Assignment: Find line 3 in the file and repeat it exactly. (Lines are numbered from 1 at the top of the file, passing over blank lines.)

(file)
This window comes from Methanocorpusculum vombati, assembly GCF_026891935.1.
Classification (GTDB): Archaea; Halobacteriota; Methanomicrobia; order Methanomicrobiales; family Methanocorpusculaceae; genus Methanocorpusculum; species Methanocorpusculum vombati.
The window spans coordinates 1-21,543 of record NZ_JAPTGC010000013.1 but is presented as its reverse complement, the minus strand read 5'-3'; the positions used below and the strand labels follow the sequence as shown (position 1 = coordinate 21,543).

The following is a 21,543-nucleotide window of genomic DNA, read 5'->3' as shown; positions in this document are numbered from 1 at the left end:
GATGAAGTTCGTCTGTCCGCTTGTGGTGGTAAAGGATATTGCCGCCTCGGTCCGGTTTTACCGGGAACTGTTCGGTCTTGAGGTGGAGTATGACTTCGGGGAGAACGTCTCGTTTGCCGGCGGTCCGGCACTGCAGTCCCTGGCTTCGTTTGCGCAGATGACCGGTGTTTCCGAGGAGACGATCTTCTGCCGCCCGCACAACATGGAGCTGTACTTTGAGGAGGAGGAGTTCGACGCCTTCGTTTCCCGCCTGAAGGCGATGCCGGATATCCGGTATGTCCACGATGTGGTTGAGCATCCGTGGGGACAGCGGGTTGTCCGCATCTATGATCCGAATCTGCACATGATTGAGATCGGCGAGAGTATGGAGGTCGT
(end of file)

The window spans coordinates 1-21,543 of record NZ_JAPTGC010000013.1 but is presented as its reverse complement, the minus strand read 5'-3'; the positions used below and the strand labels follow the sequence as shown (position 1 = coordinate 21,543).